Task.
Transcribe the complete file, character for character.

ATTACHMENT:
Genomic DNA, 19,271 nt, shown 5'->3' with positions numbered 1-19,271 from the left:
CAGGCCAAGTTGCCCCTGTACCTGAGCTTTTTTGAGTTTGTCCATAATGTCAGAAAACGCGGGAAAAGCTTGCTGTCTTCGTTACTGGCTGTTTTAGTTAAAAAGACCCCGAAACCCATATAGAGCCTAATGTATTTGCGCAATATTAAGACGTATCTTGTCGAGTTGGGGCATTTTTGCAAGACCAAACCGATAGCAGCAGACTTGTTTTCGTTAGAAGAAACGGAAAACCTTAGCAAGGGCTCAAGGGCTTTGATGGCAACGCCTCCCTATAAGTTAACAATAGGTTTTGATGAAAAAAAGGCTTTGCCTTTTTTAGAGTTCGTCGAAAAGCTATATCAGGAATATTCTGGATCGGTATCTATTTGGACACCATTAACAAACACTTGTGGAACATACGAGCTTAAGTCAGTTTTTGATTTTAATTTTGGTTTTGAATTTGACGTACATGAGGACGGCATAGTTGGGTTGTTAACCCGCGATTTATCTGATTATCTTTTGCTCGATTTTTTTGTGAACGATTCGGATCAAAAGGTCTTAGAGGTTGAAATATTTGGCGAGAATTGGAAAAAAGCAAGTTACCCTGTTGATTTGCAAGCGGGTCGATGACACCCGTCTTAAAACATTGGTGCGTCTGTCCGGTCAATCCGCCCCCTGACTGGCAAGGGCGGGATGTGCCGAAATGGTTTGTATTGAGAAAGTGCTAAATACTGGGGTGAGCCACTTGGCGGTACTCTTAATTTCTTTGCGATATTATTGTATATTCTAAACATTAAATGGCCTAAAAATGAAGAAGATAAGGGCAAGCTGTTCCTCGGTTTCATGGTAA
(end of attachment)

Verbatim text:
Genomic DNA, 19,271 nt, shown 5'->3' with positions numbered 1-19,271 from the left:
CAGGCCAAGTTGCCCCTGTACCTGAGCTTTTTTGAGTTTGTCCATAATGTCAGAAAACGCGGGAAAAGCTTGCTGTCTTCGTTACTGGCTGTTTTAGTTAAAAAGACCCCGAAACCCATATAGAGCCTAATGTATTTGCGCAATATTAAGACGTATCTTGTCGAGTTGGGGCATTTTTGCAAGACCAAACCGATAGCAGCAGACTTGTTTTCGTTAGAAGAAACGGAAAACCTTAGCAAGGGCTCAAGGGCTTTGATGGCAACGCCTCCCTATAAGTTAACAATAGGTTTTGATGAAAAAAAGGCTTTGCCTTTTTTAGAGTTCGTCGAAAAGCTATATCAGGAATATTCTGGATCGGTATCTATTTGGACACCATTAACAAACACTTGTGGAACATACGAGCTTAAGTCAGTTTTTGATTTTAATTTTGGTTTTGAATTTGACGTACATGAGGACGGCATAGTTGGGTTGTTAACCCGCGATTTATCTGATTATCTTTTGCTCGATTTTTTTGTGAACGATTCGGATCAAAAGGTCTTAGAGGTTGAAATATTTGGCGAGAATTGGAAAAAAGCAAGTTACCCTGTTGATTTGCAAGCGGGTCGATGACACCCGTCTTAAAACATTGGTGCGTCTGTCCGGTCAATCCGCCCCCTGACTGGCAAGGGCGGGATGTGCCGAAATGGTTTGTATTGAGAAAGTGCTAAATACTGGGGTGAGCCACTTGGCGGTACTCTTAATTTCTTTGCGATATTATTGTATATTCTAAACATTAAATGGCCTAAAAATGAAGAAGATAAGGGCAAGCTGTTCCTCGGTTTCATGGTAA